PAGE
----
While the waves and wind were going in the right direction, the size of the swell made swimming a real challenge. I completed 9.72km, much less than I've been doing in the past couple of weeks, but still enough to keep me a little ahead of schedule.
Conditions are due to worsen overnight, though, and we don't get know whether we'll be able to swim tomorrow.
For today's swim, we were joined by Sir Simon McDonald, the head of the UK Diplomatic Service.
I first met Sir Simon earlier this year on his tour of South Africa. We spent an afternoon walking along a beach in Cape Town, where I explained the enormous changes I have seen in our oceans over the past 30 years, especially from plastic pollution.
I am now finding it all over the world, even in the most remote parts of our planet. And it is having a devastating impact on life in our oceans.
On his return to the London, Sir Simon immediately ordered an audit of all the single use plastic in the Foreign and Commonwealth Office (FCO). When you think that the UK has embassies and high commissions in almost every country of the world, and hosts many functions, you'll appreciate the extent of the problem.
The results of the audit made it clear that he needed to act quickly to end single use plastics in the FCO, including in every UK embassy around the world and in all their supply chains. This single decision is now having a major impact both within government and with suppliers around the world.
When Sir Simon came on board Aquila this morning, it was the sunniest and calmest weather day we have had in weeks, so we picked up from where we had left off. We grappled with what further action the UK could take on single use plastics, and the other two major issues of climate change and over-fishing.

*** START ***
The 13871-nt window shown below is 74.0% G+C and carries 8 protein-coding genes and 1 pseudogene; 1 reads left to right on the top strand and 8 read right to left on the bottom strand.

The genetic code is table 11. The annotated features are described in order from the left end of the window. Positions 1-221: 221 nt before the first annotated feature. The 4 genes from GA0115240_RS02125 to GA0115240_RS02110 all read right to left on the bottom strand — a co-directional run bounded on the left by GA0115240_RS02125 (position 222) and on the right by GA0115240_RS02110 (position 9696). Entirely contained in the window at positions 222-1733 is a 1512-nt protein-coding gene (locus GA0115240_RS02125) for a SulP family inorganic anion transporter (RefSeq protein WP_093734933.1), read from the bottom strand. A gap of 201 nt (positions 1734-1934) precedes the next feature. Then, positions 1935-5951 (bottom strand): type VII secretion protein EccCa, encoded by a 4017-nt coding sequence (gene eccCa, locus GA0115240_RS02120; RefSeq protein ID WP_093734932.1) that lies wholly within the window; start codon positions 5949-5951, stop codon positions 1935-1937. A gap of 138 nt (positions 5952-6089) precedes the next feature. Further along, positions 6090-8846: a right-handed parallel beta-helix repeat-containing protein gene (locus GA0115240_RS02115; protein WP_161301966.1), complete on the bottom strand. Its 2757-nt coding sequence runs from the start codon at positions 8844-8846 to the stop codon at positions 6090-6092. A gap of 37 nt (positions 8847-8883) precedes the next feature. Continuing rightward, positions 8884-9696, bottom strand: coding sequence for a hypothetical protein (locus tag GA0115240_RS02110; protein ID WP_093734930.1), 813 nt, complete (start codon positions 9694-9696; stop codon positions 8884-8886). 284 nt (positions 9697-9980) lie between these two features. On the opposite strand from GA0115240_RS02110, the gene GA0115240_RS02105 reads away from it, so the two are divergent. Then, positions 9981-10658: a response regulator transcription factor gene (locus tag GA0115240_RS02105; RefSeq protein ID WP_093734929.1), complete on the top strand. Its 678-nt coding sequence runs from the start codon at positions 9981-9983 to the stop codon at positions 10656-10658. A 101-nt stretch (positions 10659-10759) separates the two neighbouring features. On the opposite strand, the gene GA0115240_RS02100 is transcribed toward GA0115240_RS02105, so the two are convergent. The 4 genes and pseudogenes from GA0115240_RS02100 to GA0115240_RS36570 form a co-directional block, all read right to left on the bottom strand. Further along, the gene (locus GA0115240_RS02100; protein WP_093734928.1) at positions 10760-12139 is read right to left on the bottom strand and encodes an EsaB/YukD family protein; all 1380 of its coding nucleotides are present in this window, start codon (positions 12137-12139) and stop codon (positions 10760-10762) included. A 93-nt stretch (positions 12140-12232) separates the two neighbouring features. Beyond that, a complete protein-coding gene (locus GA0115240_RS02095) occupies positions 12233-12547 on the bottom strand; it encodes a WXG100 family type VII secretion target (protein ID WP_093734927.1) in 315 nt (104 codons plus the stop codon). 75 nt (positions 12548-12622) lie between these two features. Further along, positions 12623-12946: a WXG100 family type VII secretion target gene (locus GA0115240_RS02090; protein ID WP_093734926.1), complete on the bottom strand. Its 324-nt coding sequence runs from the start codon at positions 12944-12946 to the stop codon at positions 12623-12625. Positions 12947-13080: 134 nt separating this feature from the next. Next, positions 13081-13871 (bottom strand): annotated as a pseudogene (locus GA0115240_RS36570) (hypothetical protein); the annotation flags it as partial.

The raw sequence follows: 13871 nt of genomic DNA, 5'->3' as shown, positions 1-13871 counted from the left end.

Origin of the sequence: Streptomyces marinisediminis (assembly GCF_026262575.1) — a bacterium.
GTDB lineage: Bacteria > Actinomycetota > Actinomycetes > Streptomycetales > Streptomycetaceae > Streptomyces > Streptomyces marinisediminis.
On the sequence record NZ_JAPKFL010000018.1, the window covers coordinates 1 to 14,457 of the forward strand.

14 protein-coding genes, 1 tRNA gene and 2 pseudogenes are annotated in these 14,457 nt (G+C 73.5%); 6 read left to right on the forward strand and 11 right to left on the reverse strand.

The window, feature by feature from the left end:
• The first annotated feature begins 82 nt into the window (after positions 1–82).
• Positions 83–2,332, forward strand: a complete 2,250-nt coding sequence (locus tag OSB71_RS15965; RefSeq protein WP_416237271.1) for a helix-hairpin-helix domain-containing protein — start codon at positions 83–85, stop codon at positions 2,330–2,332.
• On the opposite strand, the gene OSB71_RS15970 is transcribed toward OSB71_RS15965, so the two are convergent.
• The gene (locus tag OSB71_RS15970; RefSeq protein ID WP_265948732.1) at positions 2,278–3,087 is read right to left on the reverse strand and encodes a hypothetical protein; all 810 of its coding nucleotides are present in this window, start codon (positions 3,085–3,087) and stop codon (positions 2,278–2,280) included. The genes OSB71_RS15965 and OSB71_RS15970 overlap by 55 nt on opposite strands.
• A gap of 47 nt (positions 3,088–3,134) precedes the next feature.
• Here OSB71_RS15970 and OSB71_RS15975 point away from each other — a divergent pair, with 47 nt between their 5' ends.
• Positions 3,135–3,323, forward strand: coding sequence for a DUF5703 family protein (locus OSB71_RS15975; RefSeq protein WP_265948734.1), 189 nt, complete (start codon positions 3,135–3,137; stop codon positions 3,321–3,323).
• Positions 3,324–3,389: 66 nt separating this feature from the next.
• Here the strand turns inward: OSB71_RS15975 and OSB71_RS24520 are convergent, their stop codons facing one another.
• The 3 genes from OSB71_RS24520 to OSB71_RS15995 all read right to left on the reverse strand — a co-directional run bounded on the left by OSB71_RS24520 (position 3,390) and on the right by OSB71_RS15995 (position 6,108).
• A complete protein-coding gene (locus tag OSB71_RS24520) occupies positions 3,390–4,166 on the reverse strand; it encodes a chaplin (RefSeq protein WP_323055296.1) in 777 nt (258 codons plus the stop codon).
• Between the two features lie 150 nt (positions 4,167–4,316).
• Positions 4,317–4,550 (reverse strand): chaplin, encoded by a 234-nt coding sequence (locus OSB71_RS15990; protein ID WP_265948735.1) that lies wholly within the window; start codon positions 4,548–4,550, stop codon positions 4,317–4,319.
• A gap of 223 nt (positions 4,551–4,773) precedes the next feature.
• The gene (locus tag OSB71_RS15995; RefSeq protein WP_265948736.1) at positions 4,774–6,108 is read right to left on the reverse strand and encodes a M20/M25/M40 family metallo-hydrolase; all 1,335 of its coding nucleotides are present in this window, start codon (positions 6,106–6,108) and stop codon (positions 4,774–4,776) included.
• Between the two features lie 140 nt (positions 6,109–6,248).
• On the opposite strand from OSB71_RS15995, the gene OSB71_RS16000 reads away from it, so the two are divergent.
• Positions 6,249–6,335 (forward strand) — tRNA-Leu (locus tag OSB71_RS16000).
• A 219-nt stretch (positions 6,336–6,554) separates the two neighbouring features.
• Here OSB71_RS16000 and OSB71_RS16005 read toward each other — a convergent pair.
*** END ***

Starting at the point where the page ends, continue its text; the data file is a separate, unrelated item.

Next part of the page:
I urged him to accelerate the protection of the waters around British Overseas Territories, especially those around South Georgia and the South Sandwich Islands, which are one of the most important biodiversity hot spots on the planet. Currently less than 2% of this area is fully protected.
When I did finally start today's swim, I was acutely aware of Sir Simon watching me so I managed to swim nearly 15km. That made up for the distance lost due to yesterday's bad weather! There were also two milestones crossed with today's swim - I've now swum over 400km and done the equivalent of 12 back-to-back Channel crossings.
On the motor back into Brighton, Sir Simon and I discussed how change doesn't always start with meeting the heads of government departments.
We each have our own personal networks of friends, family, colleagues and our local community that we can urge to stop using single use plastics and think about how we can reduce our own impact on climate change.
Every single one of us is a multiplier. If you can convince just a few people to stop using single use plastics, for example, they can each convince another few in turn - so the message spreads and real change begins.
We owe it to our blue planet - and to our children.
9.2 miles (14.8km) - Total 255.8 miles (411.6km)